Security problems love company.

by Tom Davis

WordPress and Drupal share a security flaw. That's nice (or not)

We see an ongoing parade of security exploit announcements, and it will not stop anytime soon. What made this announcement unique is that it involves two of the most popular website frameworks: WordPress and Drupal. We use both of these systems to build websites.

We get emails from Drupal's security team when these things come up. This one is particularly evil because it does not require any special user requirement to exploit. Apparently anyone (or any bot) can set off a sequence that will shut down the site and possibly the server it is hosted from. Hosting companies are not going to like this. Perhaps that is why we got an email from GoDaddy as well. (GoDaddy is just one of our hosting providers.)

All the websites we manage are now protected against this threat, but I wonder how many of the 40 million WordPress sites will actually get updated. Obviously those websites hosted on hosting will get updated – that is the commercial hosting service by the Automattic, the original developers of WordPress.  Large, very active WordPress sites will get updated since they are highly managed and this update would just flow through the process. It is the millions of sites in the middle. These are small to medium companies where no one considered the long term maintenance of the codebase. Often these websites were built on low budgets by freelancers that are now long gone. I run across a fair amount of these sites, I can tell because they often have "spam hacks" in their page code.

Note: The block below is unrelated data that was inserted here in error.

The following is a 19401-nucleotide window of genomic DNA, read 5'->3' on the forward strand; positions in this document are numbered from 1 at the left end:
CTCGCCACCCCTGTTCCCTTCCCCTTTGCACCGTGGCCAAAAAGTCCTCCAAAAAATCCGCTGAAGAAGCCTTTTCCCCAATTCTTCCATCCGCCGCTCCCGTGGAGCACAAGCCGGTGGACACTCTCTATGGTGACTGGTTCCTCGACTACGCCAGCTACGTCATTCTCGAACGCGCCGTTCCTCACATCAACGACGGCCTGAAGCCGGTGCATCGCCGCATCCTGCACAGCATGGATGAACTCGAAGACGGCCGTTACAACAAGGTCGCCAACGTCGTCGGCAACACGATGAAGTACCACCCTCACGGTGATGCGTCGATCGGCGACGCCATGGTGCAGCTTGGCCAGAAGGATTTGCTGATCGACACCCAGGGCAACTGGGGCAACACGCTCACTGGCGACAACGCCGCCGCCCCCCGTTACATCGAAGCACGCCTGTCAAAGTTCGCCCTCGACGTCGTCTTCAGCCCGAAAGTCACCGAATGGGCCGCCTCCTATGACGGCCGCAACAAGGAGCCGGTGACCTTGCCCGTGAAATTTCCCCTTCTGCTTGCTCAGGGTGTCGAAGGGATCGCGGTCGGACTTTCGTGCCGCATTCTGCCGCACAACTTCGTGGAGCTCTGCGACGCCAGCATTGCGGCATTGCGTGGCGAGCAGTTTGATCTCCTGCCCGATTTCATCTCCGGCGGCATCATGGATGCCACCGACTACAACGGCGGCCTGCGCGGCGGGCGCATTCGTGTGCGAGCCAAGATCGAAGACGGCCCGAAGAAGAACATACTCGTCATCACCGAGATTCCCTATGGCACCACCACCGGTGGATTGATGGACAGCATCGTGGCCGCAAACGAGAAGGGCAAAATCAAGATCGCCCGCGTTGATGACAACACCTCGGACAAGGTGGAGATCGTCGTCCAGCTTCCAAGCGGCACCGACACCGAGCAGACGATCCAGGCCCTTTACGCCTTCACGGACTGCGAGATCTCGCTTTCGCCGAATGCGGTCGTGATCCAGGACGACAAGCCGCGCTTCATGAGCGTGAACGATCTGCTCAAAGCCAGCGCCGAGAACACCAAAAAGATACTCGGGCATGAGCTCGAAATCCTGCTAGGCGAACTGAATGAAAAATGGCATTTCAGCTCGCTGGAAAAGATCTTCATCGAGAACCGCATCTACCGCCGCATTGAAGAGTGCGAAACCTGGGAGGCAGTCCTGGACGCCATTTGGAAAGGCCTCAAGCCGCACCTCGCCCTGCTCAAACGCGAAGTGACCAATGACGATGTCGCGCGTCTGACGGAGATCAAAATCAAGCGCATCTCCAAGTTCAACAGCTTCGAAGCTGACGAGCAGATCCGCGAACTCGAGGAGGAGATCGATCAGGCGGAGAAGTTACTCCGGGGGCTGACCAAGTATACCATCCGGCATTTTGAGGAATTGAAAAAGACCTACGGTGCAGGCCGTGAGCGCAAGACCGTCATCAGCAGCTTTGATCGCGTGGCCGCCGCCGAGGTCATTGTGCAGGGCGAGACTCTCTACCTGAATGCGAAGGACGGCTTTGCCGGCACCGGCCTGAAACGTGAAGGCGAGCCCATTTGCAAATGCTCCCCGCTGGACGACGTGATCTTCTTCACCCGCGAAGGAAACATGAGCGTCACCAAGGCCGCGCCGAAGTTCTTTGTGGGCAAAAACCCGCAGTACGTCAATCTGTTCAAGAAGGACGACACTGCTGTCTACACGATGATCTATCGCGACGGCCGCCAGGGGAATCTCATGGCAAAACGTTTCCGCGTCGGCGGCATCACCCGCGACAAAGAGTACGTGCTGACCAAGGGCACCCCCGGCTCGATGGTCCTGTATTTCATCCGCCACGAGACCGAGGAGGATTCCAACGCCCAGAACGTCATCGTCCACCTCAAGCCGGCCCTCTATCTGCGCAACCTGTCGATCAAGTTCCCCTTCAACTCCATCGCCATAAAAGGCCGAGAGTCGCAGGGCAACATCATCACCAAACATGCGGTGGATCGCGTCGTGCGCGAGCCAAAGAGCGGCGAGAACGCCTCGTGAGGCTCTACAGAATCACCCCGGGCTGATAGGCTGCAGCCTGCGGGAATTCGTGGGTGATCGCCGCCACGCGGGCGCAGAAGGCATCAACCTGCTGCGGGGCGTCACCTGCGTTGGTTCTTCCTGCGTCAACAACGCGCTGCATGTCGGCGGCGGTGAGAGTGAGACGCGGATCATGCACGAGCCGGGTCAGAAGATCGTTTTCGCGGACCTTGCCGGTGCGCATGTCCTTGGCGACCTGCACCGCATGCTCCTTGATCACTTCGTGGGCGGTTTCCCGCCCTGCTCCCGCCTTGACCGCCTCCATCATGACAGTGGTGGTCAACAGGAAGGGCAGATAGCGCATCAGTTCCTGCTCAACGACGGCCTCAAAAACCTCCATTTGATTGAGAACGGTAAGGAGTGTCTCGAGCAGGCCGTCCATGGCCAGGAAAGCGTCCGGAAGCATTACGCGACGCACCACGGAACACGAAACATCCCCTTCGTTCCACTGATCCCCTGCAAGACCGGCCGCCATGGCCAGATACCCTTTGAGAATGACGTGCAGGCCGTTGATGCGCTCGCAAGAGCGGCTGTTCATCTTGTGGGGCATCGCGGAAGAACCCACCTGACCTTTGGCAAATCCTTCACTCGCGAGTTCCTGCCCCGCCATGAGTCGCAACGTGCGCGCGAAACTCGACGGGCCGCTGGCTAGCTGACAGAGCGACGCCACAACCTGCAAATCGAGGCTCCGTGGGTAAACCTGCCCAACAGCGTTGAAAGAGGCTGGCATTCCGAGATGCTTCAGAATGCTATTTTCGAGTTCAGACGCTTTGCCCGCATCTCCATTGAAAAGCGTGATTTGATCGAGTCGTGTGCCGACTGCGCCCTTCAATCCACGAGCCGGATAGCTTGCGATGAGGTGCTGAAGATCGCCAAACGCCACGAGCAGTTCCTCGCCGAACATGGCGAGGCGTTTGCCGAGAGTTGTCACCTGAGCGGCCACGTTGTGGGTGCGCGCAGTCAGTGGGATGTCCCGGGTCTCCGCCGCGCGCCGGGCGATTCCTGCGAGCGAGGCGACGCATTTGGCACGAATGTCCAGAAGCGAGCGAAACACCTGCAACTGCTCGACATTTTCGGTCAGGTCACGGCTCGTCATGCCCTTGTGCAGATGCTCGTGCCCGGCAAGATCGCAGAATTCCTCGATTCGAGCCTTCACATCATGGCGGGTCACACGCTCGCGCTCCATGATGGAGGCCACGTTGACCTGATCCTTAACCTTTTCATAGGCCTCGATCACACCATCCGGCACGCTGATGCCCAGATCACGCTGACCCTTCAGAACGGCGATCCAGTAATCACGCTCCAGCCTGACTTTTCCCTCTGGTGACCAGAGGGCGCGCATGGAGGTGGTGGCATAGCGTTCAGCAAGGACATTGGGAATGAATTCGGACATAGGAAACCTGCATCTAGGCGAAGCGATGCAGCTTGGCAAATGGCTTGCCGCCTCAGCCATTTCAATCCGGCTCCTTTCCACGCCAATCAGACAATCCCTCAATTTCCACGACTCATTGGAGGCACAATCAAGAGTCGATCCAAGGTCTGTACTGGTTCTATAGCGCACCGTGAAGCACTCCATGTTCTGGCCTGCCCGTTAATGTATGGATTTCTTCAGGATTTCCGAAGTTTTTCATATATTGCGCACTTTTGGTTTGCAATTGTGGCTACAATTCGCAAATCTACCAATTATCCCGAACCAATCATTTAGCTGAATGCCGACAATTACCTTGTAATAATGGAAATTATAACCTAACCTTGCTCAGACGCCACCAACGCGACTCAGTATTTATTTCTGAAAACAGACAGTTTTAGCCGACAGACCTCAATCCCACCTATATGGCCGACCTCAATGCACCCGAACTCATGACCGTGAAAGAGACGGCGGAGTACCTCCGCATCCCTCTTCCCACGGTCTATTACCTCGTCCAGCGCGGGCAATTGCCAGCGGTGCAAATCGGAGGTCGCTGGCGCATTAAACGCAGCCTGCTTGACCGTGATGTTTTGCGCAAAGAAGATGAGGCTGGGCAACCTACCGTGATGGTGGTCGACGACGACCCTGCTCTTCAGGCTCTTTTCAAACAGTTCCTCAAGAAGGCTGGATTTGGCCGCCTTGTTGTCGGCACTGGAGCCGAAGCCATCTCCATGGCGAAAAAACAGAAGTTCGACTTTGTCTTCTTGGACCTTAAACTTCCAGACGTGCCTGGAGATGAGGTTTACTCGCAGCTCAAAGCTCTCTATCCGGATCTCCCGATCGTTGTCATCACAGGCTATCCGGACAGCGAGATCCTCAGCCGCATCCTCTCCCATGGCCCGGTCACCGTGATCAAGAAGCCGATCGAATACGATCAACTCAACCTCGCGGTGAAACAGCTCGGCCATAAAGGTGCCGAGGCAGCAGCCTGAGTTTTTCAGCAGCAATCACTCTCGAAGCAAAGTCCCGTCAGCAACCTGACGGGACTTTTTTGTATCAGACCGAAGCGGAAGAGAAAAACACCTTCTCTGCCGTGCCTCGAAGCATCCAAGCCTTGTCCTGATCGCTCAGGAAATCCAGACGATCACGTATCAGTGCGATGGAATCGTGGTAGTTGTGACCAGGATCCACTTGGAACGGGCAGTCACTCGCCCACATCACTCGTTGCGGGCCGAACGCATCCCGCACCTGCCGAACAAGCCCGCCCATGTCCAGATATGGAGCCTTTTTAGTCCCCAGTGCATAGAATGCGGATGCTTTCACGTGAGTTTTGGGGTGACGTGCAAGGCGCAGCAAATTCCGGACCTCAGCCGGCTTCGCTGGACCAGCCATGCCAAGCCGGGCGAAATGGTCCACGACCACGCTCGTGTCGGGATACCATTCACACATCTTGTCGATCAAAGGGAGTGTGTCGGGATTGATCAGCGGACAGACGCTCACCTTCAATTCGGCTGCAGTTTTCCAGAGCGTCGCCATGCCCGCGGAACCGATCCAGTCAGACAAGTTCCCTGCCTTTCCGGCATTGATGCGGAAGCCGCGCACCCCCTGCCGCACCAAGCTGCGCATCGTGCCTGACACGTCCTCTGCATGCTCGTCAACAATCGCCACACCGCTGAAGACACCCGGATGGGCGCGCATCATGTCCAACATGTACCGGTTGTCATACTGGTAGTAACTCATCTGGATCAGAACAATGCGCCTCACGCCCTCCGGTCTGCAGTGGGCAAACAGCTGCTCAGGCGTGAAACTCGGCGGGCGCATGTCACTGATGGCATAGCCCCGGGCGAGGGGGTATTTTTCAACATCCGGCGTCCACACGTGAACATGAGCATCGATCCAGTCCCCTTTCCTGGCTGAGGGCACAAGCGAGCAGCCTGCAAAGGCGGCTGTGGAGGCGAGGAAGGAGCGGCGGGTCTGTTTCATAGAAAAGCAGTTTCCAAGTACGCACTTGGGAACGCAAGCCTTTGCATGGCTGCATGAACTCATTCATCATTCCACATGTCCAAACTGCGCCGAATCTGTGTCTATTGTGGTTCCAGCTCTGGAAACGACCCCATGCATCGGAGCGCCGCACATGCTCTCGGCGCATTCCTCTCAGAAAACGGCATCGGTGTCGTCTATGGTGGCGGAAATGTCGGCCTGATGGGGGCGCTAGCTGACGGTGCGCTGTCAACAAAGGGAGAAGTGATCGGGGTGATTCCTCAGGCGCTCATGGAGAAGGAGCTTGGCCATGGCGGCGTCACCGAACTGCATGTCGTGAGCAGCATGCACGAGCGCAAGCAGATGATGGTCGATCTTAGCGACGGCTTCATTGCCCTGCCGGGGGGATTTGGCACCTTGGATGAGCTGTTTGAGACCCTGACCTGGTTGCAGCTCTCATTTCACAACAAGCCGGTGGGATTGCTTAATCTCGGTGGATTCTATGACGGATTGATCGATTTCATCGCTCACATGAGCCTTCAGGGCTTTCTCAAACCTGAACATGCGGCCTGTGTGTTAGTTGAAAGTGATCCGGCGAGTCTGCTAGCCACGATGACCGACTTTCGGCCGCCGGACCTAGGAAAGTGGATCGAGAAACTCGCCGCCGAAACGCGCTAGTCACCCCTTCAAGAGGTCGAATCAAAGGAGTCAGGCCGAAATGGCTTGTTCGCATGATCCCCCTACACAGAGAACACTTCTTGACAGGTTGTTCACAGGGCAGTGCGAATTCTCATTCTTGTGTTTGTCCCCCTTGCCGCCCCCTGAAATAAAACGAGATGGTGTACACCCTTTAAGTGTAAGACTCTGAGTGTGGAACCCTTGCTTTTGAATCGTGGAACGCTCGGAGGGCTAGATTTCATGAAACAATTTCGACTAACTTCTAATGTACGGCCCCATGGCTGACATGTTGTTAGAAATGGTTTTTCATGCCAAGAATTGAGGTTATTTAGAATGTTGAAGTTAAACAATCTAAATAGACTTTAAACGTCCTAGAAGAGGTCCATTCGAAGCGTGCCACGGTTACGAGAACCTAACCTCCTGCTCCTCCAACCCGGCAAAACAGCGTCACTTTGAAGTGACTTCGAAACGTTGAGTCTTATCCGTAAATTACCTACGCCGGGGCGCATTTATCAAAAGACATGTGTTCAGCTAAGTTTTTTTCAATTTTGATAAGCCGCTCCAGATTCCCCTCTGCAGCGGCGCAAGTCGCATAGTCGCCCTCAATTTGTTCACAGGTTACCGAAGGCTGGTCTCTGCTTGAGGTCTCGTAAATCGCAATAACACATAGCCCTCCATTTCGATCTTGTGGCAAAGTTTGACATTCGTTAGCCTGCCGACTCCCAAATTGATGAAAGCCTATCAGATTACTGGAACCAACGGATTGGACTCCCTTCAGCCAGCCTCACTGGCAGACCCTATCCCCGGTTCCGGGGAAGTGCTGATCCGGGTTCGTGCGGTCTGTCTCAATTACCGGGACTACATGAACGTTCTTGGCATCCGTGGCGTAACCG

It may be that this security problem is not that big of thing. What would change that is if someone decides to setup a bot to find exploitable sites and set off the exploit around the Web. This would force hosting companies to shut down sites being attacked in order to keep the other sites on their servers running. It would be interesting to see if anyone notices besides the hosting companies.

By the way, there will be plenty of unpatched Drupal sites. It is just that the scale of untended WordPress sites dwarfs everything else.